Companies that support advertising on the Internet or digital advertising can help you create and place your ads in the most effective way. You can run different ads on the same webpage and determine which ones generate the most activity. These companies offer you the ability to track and measure the effectiveness of your advertising campaign in real time.
Search Engine Optimization: Fighting For Position
With advertising, you are trying to get the attention of a customer who is engaged in doing something else. This approach can have mixed results. In some situations it may be more effective to have customers discover your business on their own when they are searching for the products and services they need.
In a fraction of a second, a search engine like Google or Yahoo can provide a customer with thousands of possible websites to visit. Having your website appear at the top of the search list could significantly increase the number of customers who visit your website and purchase your product.
But how can you improve your business’s website position on that list? The process of improving the ranking of a webpage in the results of a search request is known as Search Engine Optimization (SEO), and it is a key element that can impact the success of your online marketing efforts.
Search engines look primarily for content, and they order their results based on the relevancy of the content. Consumers can increase the likelihood of getting useful results by being more specific in their search requests. Searching for “gardeners” generates more than eight million results. But searching for “gardeners Los Angeles” brings the results down to a little under two million.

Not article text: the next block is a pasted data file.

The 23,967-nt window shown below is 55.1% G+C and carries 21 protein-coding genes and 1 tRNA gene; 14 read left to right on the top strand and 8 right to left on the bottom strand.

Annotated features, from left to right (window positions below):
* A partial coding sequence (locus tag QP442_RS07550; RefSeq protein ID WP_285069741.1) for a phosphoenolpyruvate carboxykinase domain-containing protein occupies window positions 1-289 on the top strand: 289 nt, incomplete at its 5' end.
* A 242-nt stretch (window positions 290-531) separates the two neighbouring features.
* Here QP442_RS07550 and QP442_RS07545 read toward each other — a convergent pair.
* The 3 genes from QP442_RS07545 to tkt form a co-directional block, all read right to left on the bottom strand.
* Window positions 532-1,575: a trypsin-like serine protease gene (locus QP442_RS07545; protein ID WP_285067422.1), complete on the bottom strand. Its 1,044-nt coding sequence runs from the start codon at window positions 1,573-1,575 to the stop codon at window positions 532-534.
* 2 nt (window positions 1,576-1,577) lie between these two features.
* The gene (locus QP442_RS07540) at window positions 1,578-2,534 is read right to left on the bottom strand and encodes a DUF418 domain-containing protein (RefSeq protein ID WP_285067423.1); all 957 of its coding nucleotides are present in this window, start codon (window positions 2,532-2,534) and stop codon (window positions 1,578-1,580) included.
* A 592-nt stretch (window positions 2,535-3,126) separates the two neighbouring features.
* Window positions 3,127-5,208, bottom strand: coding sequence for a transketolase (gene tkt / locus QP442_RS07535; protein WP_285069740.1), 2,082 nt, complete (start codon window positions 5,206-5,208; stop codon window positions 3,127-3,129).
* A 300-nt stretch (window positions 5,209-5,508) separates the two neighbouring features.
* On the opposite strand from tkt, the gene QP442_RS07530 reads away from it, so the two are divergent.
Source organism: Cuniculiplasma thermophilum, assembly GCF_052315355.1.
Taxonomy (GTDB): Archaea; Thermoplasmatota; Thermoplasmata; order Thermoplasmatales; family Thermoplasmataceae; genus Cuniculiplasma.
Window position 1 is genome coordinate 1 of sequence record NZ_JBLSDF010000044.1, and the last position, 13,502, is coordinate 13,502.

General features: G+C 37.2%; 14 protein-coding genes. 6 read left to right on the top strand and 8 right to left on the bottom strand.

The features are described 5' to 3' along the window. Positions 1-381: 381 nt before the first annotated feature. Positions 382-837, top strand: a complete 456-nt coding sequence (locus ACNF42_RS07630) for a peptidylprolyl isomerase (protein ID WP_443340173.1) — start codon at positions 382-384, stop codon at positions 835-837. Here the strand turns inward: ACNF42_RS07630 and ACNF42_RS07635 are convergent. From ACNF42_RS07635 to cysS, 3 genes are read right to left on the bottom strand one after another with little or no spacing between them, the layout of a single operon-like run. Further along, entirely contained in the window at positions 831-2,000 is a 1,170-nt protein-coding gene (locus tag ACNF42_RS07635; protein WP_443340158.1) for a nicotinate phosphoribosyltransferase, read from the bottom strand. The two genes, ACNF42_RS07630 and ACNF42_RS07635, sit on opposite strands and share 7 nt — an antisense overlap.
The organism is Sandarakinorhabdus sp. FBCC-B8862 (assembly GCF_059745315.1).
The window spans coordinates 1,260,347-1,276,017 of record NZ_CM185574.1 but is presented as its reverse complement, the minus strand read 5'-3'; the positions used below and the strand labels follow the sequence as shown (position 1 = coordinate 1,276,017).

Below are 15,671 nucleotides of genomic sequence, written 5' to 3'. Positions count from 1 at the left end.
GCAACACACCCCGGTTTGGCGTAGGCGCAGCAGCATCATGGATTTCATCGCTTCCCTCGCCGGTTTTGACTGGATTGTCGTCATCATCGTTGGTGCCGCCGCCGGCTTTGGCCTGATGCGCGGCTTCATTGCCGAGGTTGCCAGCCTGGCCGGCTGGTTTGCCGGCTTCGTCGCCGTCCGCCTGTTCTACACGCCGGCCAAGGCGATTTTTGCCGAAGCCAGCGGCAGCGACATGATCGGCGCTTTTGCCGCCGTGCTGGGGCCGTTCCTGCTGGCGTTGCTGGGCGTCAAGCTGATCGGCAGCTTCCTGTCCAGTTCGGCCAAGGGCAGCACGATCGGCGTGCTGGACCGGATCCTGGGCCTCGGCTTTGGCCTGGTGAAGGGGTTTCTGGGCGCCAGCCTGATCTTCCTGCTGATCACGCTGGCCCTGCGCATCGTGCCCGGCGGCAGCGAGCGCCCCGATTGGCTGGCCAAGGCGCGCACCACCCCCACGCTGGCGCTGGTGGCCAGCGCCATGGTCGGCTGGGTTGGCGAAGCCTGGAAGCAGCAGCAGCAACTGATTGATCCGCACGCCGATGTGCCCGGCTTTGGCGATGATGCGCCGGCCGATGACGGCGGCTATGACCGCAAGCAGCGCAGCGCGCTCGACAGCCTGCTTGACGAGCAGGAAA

Still, two million? This is not a helpful list for anyone. To provide more useful results from the search, search engines rank websites. First they try to match for content. If a user is looking for restaurants and the content on a specific webpage indicates it is a restaurant, search engines will consider it a good match. Search engines also give higher rankings to websites that are trusted. This means that sites administered by a governmental department or some other agency with authority, websites that have multiple links to and from many other websites, and websites with fresh, frequently updated content will rank higher.
Some data associated with a website is not visible on the web page but can still be seen by a search engine. If this invisible data, or meta-data, matches a search request, search engines will think they have found a good match. Given the increase in number of searches from mobile devices, when a search request comes from a mobile device, some search engines prioritize websites that are mobile optimized. By being aware of these criteria, savvy business owners can modify their website’s structure and content to improve its ranking in search engine results.
While the technology of the search engines is complex, the reality for you as a small business owner is simple: if your business does not appear on the first page of the results of a requested search, potential customers will probably not find you. Early search engine optimization was all about trying to “game” the system, as people tried different tricks to improve their search ranking. Search engines are continually working to identify these tricks and avoid being gamed. As a small business owner, you should put your energy into enhancing your website’s structure and content to improve its ranking in search results.